First, assuming that the negotiations with the U. S. Attorney were as the defendants claimed they understood them to be, the policy reason which rendered the so-called compromise agreement itself ineffective as a bar to the 1959 indictments would also prevent the arising of an estoppel, for an estoppel cannot stem from reliance upon an agreement which is illegal and void.

Second, although the question of the existence of a compromise agreement under § 7122(a), as a bar of the 1959 indictments, in itself, requires a determination of the facts by a jury, the facts connected with the claimed making of the compromise agreement on the equitable issue of estoppel rest with the court. The court's own finding is that, in fact, no compromise agreement under § 7122(a) was at any time entered into between the Government and the defendants in connection with the 1957 tax evasion indictments or any other charges or possible charges against them. *436 The negotiations and discussions between the U. S. District Attorney and defense counsel in 1957 amounted to nothing more than so-called "plea bargaining".

Third, there is the matter of constructive notice derived from the compromise statute itself.

An element of estoppel is that there has been a reasonable reliance by the party claiming it, upon some representation by the other party. Here the defendants were on notice from Title 26 U.S.C. § 7122(a) and Title 26 U.S.C. § 7701(a), ¶ 12, and Executive Order 6166 that actual authority delegated by the Attorney General to the U. S. District Attorney was required. They alone are notice that actual authority must be specifically delegated; and, at the very least, put the defendants upon inquiry.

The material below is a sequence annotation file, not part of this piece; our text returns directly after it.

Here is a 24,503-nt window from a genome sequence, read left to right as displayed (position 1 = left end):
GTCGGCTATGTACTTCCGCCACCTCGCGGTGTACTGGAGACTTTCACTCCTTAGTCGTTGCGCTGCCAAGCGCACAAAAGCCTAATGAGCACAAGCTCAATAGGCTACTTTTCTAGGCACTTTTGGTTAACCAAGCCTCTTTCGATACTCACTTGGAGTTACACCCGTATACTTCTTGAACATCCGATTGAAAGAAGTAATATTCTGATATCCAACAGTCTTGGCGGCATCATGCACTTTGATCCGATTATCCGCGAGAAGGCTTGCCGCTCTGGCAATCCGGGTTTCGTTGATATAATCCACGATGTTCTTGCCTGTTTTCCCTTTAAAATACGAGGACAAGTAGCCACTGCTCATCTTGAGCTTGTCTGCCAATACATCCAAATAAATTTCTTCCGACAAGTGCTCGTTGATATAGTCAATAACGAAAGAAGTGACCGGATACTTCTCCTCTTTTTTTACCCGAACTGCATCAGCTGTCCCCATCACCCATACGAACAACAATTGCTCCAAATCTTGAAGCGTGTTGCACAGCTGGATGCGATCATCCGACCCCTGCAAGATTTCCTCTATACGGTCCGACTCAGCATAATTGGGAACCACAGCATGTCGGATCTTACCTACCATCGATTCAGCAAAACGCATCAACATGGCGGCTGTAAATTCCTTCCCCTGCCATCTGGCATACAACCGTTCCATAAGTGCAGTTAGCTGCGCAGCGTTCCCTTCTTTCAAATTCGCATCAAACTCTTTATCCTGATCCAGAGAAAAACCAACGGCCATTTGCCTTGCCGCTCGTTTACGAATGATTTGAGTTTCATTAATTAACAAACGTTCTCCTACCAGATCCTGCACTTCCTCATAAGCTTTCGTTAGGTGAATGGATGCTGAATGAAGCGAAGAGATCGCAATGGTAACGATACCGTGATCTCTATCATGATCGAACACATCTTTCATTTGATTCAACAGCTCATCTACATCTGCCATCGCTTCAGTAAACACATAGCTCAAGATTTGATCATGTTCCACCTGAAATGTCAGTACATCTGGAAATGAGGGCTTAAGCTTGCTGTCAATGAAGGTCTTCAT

There is also notice from the wording of the statute itself. § 7122(a) says "the Attorney General or his delegate may compromise any such case".

The compromise statute must be narrowly construed for it is in derogation of the general rule that the interests of the sovereign in the enforcement of its criminal code is not something to be contracted or bargained away and is not a proper subject of compromise. It can only be done where in a particular area some public interest justifies it and then it can only be done by special stautory authority. Buie v. U. S., supra. Therefore the word "case" as used in Title 26 § 7122(a) must be given a construction which keeps it within the narrow walls of the purpose of the statute, which is to settle a particular formulated charge, before or after indictment.

Assuming arguendo, that the defendants and the U. S. District Attorney attempted to enter into a compromise agreement under § 7122(a), surely the word "case" can refer only to charges, formulated in the Attorney General's office, which the U. S. Attorney had been directed by the Attorney General to prosecute. The only "cases" then in his hands for this purpose were the 1957 tax evasion indictments. But the compromise agreement claimed here by the defendants goes far beyond a compromise of the 1957 indictments. The defendants claim that the U. S. Attorney granted to them a plenary immunity from prosecution of all possible offenses (of which the U. S. Attorney said there were many) disclosed in the investigative file which was then in his possession. Possible offenses which have been mentioned in the records of these cases are conspiracy, obstructing justice and false statements to an agency of the United States. The defendants have left no doubt about the scope of the agreement:

 
"The compromise was understood by the attorneys for the defendants and the U. S. Attorney as encompassing all criminal matters then known to the Government arising out of the tax investigation." Defendants' memorandum filed April 2, 1959, page 2.
 
"* * * Mr. Cohen's intention at the time of the negotiations preceding the disposition of the earlier indictments was to settle all criminal matters arising from the investigative file then before him." Defendants' 2nd supplemental memorandum filed September 23, 1959, page 13.